Arizona’s Best Photo Ops

Top tips and best places for capturing Arizona’s stunning scenery by camera.

Monument Valley in Arizona, picture
Monument Valley, on the northern border of Arizona, is a particularly stunning locale to capture Arizona's unique landscape and rock formations. 
Lorraine A. DarConte

No doubt about it, Arizona is one of America’s most photogenic—and photographed—states in the country. Its raw beauty and natural attributes are unsurpassed. But even when the scenery is beyond compare, great photos don’t take themselves. Whether you’re using a phone, a point-and-shoot, or a professional-grade camera, you’ll get the best photos by keeping in mind the scenery and implementing a few tricks of the trade. 

Northern Exposure

National parks and monuments all provide great scenic overlooks to help you take the best photos possible. Monument Valley and Canyon de Chelly provide opportunities to enter the wilderness without too much stress or strain. Join a Jeep or photo tour, or embark on a self-guided drive or walk, such as the 2.5-mile superscenic trail down to the White House Ruins in Canyon de Chelly. You’ll encounter timeworn rock formations, orchards, and ancient ruins.

At the Grand Canyon’s South Rim, Yavapai Point, Desert View Watchtower, and Hopi Point are all camera-worthy. But since the South Rim is perennially popular, you may want to head north instead. (Check ahead for seasonal closures.) Both Horseshoe Bend and Toroweap (northwest rim) provide ideal photo locales. Fortunately, no matter which direction you face, you’re sure to be inspired!

towering red rock cliffs near Sedona, Arizona, picture

The area surrounding Sedona offers some of the best places to point your camera in red rock country. 

Lorraine A. DarConte

Scenic Sedona and Holbrook

There are many reasons to visit Sedona. Perhaps you’re in search of a spiritual journey, an outdoor adventure, or an artistic pursuit. No matter what path you’re on, bring your camera, as Sedona’s scenic wonders are awesome, grandiose, and then some. Consider embarking on a scenic Jeep tour or stepping onto one of many well-marked Sedona hikes. Some of the best places to point your camera in red rock country include Crescent Moon Picnic Site (for quintessential views of Cathedral Rock and Buddha Beach), Bell Rock, the Amitabha Stupa, and Airport Mesa.

To see Sedona’s famous red rocks from a different perspective, try photographing them from above. Look for a hot air balloon service that has permits to fly directly over Sedona’s red rocks. If you have a DSLR with interchangeable lenses, bring a wide-angle/zoom (such as a 18mm–200mm) to better capture the expansive landscape. When you’re back on the ground, don’t forget to get in close to the area’s unusual plant life. It’s all about varied vantage points.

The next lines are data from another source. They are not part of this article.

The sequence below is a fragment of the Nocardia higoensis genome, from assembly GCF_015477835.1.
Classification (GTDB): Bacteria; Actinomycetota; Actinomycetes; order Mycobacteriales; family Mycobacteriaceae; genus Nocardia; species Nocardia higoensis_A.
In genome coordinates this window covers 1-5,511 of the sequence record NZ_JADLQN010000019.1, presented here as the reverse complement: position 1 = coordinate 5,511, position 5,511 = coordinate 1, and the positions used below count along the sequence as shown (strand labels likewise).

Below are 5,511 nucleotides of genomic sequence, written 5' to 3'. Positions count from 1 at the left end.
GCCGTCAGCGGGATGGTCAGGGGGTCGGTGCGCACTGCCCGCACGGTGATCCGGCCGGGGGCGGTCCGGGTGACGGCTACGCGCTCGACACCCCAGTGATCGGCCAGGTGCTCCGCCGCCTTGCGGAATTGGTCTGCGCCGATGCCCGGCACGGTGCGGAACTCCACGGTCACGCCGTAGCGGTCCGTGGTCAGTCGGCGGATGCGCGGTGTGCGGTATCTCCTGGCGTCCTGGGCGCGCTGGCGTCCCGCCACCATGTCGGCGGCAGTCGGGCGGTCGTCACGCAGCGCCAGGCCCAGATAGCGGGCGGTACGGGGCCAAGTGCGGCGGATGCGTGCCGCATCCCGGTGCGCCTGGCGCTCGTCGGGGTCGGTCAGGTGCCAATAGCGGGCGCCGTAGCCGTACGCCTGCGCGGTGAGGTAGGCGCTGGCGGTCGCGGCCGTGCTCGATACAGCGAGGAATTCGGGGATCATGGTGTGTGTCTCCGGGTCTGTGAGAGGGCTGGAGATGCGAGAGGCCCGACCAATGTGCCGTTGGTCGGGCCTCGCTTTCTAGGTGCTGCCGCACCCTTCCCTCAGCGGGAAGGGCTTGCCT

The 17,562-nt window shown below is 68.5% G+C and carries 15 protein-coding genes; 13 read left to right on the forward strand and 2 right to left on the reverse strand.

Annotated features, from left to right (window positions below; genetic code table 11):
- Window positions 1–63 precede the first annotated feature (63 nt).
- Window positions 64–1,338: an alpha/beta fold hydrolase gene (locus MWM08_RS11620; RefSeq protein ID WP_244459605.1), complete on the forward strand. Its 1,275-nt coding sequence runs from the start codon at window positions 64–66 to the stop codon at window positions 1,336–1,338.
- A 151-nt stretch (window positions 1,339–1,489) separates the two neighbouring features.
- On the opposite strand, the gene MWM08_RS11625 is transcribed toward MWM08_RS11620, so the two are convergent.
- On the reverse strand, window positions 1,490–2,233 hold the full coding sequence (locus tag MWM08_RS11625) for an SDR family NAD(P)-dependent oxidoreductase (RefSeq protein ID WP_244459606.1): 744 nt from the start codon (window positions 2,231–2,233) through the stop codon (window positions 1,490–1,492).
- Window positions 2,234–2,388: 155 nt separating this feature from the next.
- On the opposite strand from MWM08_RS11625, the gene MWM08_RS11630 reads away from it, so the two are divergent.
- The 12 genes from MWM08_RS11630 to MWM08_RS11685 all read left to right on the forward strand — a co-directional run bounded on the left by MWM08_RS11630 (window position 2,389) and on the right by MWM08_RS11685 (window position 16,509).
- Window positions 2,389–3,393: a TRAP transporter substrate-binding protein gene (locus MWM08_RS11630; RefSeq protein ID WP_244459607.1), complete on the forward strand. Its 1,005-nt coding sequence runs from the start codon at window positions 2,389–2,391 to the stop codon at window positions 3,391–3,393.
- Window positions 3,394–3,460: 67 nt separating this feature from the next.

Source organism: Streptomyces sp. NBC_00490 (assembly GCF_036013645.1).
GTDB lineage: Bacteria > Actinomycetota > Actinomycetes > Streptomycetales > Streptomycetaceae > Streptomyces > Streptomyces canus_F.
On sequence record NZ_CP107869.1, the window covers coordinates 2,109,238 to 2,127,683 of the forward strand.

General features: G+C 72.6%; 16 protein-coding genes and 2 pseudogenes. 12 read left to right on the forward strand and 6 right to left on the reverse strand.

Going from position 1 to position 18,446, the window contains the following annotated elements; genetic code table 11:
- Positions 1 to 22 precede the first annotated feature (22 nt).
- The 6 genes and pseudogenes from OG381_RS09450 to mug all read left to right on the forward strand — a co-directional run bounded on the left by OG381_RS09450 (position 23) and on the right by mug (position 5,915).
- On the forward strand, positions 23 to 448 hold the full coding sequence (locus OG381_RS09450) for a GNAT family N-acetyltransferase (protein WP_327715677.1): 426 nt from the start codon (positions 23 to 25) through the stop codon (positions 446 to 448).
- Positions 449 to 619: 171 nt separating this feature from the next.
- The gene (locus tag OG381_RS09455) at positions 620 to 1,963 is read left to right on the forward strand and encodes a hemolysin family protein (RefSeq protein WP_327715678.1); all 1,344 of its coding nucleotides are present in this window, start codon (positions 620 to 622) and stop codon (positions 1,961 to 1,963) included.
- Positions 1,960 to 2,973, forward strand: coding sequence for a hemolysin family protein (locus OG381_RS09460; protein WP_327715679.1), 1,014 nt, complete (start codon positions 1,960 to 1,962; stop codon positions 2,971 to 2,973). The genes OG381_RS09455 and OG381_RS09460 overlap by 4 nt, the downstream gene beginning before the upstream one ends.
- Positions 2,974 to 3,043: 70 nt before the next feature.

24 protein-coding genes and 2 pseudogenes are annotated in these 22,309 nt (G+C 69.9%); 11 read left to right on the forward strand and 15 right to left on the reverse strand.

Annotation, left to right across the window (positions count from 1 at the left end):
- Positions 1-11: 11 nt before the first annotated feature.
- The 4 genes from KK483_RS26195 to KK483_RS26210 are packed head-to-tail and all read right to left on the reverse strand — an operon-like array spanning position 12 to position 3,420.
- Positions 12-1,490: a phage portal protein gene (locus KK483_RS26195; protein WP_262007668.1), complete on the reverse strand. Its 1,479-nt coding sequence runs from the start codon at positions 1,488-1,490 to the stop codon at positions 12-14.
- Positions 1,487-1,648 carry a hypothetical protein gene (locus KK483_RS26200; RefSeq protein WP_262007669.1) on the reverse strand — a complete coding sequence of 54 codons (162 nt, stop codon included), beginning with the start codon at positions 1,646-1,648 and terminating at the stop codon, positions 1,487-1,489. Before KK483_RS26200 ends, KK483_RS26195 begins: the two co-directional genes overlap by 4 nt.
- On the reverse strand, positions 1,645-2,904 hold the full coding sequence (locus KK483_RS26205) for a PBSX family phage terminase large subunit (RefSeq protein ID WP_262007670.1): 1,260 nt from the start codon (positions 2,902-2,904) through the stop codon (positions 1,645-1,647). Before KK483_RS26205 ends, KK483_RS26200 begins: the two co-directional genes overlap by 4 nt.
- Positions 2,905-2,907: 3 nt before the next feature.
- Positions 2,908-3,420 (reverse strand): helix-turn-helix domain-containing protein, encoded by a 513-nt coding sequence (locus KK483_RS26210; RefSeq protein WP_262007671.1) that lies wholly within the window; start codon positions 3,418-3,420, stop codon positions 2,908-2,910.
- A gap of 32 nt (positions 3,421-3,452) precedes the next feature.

Another great place to photograph is Holbrook. If you’re planning to visit the Painted Desert and Petrified Forest, you may want to take a quick side trip to this funky town, which boasts giant dinosaur sculptures and the Wigwam Motel with rooms shaped like teepees and classic cars in the parking lot. Old Route 66 runs straight through town, taking you back in time for at least an hour or two. The hardest part is deciding what to photograph first.

faux flowers in a mail box on a green doorway in Tucson's Barrio Viejo neighborhood.

The unique details and historical architecture in Tucson's Barrio Viejo neighborhood make for great images. 

Lorraine A. DarConte

Tucson and Southern Arizona

While in Tucson, stroll through its colorful downtown neighborhoods. The Barrio Viejo (Spanish for old quarter or town) and El Presidio neighborhoods comprise the largest collection of 19th-century adobe buildings in the U.S. and boast unique history and character. Explore on foot so you can photograph the hand-painted murals, historic architecture (such as the Teatro Carmen, one of Tucson's first theaters showcasing dramatic works in Spanish), and brightly painted buildings. Look up. Look down. Get in close. Turn your camera sideways. Focus on small details—meticulous metal work on a doorknob or faux flowers popping out of a mailbox—as well as the bigger picture, like a row of white houses with quirky street lamps.

Tips to Get the Best Shot Anywhere

Many novice photographers believe a bright, sunny day is ideal for taking pictures. In fact, it’s just the opposite. Bright sun tends to wash out your subject, producing a lackluster image. A sky bursting with billowing clouds and inclement weather adds excitement and provides better color saturation. For instance, it’s oh-so-hot in Tucson and Phoenix during the summer months, but it’s also monsoon season, which translates to cloud formations, thunder, lightning, and fast and furious torrents of rain.

You’ll want to stay safe and dry during any storm, but before and after a downpour are great times to photograph giant cactus in the Saguaro National Park or Desert Botanical Garden for the natural “special effects.” Think about light, texture, color, form, and composition. When in doubt, take the shot—more than once—from as many different angles as you can.

Sunrise and sunset are often the best times of day for photography. The golden light that hits a landscape illuminates all its magnificent features. Sunsets, for the most part, are more spectacular after a storm—or any evening when there are scattered high clouds to reflect the light.

Don’t forget to stick around after the show is over. About 20 minutes after the sun has set, there’s often an afterglow, which can be even more dramatic than the sunset. Since the light will be low during these hours, and you’ll need a longer shutter speed, consider using a tripod to ensure your images are sharp. Don’t own a tripod? Then steady your camera on a rock, fence, or other stable object